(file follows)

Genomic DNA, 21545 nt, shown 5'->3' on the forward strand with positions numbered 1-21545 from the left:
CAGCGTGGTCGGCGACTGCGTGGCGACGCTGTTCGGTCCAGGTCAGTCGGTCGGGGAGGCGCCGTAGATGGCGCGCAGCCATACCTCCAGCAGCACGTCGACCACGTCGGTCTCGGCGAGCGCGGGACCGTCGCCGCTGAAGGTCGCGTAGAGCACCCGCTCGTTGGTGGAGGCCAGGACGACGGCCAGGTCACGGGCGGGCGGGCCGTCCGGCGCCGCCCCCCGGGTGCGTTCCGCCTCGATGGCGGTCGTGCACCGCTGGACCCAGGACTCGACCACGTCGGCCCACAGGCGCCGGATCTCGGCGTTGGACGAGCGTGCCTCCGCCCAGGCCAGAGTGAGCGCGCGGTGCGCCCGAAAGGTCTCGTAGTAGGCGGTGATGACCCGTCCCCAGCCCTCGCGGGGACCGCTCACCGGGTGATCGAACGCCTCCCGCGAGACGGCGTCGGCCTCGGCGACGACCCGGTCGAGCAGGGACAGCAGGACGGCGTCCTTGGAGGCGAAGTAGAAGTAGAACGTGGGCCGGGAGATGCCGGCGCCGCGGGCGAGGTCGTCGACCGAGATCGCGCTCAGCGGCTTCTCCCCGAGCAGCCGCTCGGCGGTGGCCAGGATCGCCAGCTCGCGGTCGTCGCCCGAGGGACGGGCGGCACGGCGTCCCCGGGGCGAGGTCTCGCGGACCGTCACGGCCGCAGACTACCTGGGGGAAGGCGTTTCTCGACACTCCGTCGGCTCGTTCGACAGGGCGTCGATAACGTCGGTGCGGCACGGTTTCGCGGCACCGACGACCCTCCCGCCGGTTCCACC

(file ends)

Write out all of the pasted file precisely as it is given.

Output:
Genomic DNA, 21545 nt, shown 5'->3' on the forward strand with positions numbered 1-21545 from the left:
CAGCGTGGTCGGCGACTGCGTGGCGACGCTGTTCGGTCCAGGTCAGTCGGTCGGGGAGGCGCCGTAGATGGCGCGCAGCCATACCTCCAGCAGCACGTCGACCACGTCGGTCTCGGCGAGCGCGGGACCGTCGCCGCTGAAGGTCGCGTAGAGCACCCGCTCGTTGGTGGAGGCCAGGACGACGGCCAGGTCACGGGCGGGCGGGCCGTCCGGCGCCGCCCCCCGGGTGCGTTCCGCCTCGATGGCGGTCGTGCACCGCTGGACCCAGGACTCGACCACGTCGGCCCACAGGCGCCGGATCTCGGCGTTGGACGAGCGTGCCTCCGCCCAGGCCAGAGTGAGCGCGCGGTGCGCCCGAAAGGTCTCGTAGTAGGCGGTGATGACCCGTCCCCAGCCCTCGCGGGGACCGCTCACCGGGTGATCGAACGCCTCCCGCGAGACGGCGTCGGCCTCGGCGACGACCCGGTCGAGCAGGGACAGCAGGACGGCGTCCTTGGAGGCGAAGTAGAAGTAGAACGTGGGCCGGGAGATGCCGGCGCCGCGGGCGAGGTCGTCGACCGAGATCGCGCTCAGCGGCTTCTCCCCGAGCAGCCGCTCGGCGGTGGCCAGGATCGCCAGCTCGCGGTCGTCGCCCGAGGGACGGGCGGCACGGCGTCCCCGGGGCGAGGTCTCGCGGACCGTCACGGCCGCAGACTACCTGGGGGAAGGCGTTTCTCGACACTCCGTCGGCTCGTTCGACAGGGCGTCGATAACGTCGGTGCGGCACGGTTTCGCGGCACCGACGACCCTCCCGCCGGTTCCACC